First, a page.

Sandra Dick: The day I fought off a sex predator on boat

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My dress was red and printed with big white daisies, sleeveless and sat just above my chubby eight-year-old knees. It was one of my favourites.

I was wearing it the day me and the little gang of kids I’d met – thrown together on a boat sailing back to Britain from what had been home in Australia – decided to play what had turned into our regular little game.

Back then boats didn’t come with endless entertainment, kids’ clubs and all-day cinema. To relieve the boredom of seven weeks at sea on a Greek-owned boat, we amused ourselves as kids do, going up and down in the elevators.

They raced off in one, I jumped, 
giggling, into another. The doors shut. Just me and one of the ship’s crew, a lanky, spotty bloke with greasy black hair, smelly breath and enough grasp of English to understand that when a frightened little girl pushes his creeping hand away as it paws the hem of her red dress with the daisy print and chokes out something like “No”, she’d like to be left alone.

There’s a slow motion memory of the lift doors opening slightly, some confused passengers peering in before they closed again and us grappling as the lift descended to the bowels of the ship.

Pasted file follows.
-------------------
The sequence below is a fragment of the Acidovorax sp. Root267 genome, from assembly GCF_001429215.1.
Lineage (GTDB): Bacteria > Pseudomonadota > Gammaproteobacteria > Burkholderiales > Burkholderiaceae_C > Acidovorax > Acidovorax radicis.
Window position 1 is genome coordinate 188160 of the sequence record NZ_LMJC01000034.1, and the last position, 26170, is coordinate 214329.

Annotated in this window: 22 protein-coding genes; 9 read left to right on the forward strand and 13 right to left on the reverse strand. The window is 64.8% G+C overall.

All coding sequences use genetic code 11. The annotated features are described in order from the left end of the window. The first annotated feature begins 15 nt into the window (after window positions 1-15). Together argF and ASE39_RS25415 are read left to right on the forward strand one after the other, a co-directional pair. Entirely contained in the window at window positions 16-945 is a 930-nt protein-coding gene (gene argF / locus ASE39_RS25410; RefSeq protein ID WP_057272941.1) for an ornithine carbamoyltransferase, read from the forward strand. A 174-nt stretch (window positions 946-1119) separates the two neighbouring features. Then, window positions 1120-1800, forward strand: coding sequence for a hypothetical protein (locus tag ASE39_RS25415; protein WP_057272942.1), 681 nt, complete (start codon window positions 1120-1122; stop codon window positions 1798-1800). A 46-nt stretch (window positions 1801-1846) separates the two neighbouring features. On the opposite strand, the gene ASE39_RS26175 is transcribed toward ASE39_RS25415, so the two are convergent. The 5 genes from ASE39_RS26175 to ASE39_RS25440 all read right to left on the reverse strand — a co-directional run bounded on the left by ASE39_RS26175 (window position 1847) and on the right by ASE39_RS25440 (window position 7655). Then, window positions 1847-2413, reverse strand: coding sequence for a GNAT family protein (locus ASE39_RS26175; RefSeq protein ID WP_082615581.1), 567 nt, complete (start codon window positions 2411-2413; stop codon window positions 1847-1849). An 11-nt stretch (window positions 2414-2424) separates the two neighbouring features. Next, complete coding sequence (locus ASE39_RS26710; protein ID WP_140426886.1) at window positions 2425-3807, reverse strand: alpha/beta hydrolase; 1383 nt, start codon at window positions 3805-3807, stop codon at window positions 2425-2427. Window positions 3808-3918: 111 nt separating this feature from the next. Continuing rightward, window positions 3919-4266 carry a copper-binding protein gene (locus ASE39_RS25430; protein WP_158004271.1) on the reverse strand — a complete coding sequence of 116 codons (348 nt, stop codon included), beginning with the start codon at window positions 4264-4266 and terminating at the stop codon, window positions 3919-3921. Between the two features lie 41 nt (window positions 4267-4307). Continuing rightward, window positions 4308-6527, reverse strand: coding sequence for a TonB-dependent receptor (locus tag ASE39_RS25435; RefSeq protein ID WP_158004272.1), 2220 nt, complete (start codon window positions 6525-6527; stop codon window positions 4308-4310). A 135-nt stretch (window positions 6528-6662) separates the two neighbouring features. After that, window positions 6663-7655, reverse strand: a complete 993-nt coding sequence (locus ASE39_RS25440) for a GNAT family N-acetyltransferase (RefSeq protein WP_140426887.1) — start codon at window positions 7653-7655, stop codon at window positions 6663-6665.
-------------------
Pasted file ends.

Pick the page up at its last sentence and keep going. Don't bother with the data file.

At eight, you don’t know what you’re supposed to do, so I yanked his tie and when it sounded like it might have hurt him, I yanked harder.

I got out and ran off, certain that if I told mum and dad all hell would break loose on that boat bobbing along in the middle of the Pacific. So I didn’t say a thing. Not a word. For years.

I don’t think what happened left me particularly scarred, but that I recall it so vividly 40 years on proves it was a significant moment in my young life. What I do know, is that by keeping quiet maybe the next little girl didn’t get a chance to pull his tie, press the “doors open” button and run like hell from the spotty bloke with the stinking breath and the wet mouth that slobbered over her face.

Last week television presenter 
Stuart Hall’s “nice guy” mask was ripped off to reveal a disgusting sexual opportunist. His victims kept quiet because pointing the finger is a scary thing to do, easier to say nothing and try to forget it.

But you don’t forget. You get older and you look at your own kids and think “wait, how could anyone DO that?” You get angry. And you want to put it right.

The women who have come forward now to tell of what happened 20, 30, 40 years ago do so with all the anguish of the abused layered with the nagging thought that had they spoken up earlier perhaps someone else would have been spared.

Bringing their abusers to justice after so long isn’t only about healing personal wounds, it’s a way of them fixing it for everyone else that 
followed.